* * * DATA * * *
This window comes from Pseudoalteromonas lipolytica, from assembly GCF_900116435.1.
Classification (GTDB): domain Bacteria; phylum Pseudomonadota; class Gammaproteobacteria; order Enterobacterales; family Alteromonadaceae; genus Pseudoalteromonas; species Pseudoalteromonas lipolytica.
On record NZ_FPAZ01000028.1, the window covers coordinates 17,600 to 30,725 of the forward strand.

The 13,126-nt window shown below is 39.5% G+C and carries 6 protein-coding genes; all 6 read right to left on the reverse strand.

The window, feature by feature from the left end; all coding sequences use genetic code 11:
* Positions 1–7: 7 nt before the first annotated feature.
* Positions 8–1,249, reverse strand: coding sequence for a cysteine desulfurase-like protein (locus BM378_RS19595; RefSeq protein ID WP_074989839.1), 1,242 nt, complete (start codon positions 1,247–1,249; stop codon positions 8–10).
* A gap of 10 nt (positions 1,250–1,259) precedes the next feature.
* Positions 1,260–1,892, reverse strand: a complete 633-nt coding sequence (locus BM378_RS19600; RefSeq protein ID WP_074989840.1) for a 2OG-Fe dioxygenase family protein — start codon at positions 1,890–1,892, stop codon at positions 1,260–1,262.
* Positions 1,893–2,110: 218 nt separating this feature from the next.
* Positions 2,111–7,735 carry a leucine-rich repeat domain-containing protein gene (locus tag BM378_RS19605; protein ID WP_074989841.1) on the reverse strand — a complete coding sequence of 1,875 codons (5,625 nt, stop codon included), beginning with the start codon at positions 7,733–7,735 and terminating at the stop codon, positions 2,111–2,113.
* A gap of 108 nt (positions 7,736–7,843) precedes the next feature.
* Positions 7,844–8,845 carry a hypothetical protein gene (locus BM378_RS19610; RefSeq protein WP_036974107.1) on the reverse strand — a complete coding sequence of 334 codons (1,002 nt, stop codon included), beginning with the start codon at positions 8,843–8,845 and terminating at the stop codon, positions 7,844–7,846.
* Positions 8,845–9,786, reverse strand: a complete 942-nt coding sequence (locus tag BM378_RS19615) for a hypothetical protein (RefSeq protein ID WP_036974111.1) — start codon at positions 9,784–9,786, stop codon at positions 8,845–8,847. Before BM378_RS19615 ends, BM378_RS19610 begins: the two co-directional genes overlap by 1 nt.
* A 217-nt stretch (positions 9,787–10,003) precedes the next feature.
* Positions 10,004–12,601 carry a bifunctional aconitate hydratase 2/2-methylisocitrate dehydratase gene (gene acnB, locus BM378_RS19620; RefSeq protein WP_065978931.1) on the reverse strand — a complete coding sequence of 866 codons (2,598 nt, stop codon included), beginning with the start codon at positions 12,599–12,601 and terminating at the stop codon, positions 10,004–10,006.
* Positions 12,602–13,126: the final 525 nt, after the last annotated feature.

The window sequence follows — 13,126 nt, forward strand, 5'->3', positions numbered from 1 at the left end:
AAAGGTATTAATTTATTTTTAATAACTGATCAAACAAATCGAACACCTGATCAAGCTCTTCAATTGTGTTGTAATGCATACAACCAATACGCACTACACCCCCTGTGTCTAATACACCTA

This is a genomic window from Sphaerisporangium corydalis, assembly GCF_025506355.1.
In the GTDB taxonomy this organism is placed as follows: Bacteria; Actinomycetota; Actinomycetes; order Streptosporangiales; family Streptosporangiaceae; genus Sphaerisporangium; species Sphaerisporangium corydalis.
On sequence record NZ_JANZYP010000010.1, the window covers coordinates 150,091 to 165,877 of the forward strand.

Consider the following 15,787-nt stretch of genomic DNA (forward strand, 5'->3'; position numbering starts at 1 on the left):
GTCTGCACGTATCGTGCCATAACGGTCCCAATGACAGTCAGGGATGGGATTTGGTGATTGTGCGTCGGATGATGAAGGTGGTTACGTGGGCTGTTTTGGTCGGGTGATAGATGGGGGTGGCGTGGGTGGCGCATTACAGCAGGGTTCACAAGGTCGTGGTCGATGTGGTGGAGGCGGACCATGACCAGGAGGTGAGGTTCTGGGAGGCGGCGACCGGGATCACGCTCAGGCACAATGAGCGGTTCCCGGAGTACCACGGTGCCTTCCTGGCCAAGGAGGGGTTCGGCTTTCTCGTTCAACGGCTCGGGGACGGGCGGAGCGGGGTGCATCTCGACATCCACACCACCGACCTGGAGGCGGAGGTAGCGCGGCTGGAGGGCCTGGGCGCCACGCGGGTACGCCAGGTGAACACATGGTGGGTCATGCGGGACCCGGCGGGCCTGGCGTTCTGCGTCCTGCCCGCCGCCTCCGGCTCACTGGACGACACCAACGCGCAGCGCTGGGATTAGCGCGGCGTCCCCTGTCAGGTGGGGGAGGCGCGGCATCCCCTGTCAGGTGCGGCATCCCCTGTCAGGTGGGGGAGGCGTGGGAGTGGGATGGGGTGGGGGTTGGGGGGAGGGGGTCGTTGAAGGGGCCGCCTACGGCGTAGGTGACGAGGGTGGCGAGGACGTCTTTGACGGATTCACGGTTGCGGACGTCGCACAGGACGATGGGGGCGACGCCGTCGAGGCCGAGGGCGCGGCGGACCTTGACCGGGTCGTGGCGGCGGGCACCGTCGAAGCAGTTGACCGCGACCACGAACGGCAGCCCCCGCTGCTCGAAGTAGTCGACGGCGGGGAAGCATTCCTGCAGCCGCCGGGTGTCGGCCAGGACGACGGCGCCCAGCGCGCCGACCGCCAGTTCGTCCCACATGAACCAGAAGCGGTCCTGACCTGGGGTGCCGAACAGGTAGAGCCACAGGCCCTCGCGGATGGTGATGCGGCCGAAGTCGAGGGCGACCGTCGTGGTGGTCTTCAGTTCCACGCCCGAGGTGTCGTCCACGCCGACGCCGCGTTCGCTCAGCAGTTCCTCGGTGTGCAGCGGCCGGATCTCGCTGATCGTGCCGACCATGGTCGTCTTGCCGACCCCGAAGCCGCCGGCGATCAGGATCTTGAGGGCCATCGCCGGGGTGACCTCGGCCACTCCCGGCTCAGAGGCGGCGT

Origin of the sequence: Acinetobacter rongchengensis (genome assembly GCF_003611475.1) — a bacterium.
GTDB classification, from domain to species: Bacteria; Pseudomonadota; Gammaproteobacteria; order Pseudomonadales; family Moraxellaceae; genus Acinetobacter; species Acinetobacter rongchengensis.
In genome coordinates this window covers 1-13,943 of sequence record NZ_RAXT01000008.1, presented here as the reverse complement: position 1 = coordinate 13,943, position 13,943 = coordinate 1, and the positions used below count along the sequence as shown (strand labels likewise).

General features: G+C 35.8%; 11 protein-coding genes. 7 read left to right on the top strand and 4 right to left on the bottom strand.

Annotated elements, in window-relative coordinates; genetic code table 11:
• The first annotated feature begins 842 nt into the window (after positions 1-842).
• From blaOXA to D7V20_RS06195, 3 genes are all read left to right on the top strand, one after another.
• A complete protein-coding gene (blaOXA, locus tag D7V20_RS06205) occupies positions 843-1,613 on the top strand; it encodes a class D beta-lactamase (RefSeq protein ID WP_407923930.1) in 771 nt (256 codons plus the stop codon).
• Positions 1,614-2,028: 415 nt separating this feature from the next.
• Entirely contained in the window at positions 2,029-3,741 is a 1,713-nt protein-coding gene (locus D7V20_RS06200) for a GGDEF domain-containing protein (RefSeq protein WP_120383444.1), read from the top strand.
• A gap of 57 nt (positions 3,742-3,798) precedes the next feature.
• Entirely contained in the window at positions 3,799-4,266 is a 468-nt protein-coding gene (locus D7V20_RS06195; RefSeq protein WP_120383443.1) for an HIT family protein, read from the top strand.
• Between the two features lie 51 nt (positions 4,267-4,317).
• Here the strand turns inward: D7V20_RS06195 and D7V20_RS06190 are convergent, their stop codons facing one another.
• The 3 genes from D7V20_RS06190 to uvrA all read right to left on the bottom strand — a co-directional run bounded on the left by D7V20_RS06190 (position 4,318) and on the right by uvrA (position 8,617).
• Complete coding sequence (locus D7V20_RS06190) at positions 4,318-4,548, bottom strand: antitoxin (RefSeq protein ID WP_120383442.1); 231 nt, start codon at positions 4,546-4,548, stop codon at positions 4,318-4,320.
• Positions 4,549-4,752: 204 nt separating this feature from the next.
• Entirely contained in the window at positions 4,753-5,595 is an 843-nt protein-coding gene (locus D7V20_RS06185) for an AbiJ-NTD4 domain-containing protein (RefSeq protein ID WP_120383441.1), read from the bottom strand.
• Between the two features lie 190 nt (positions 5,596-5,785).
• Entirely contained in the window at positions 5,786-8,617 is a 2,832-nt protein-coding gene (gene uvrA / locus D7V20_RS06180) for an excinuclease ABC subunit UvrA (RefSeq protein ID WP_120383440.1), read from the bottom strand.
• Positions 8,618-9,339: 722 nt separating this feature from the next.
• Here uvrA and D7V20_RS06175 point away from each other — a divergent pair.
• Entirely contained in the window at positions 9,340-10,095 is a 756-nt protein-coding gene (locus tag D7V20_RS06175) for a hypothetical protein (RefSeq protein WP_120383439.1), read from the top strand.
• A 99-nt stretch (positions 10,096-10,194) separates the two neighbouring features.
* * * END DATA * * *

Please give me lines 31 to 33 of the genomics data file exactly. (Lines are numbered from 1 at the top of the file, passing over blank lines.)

• From blaOXA to D7V20_RS06195, 3 genes are all read left to right on the top strand, one after another.
• A complete protein-coding gene (blaOXA, locus tag D7V20_RS06205) occupies positions 843-1,613 on the top strand; it encodes a class D beta-lactamase (RefSeq protein ID WP_407923930.1) in 771 nt (256 codons plus the stop codon).
• Positions 1,614-2,028: 415 nt separating this feature from the next.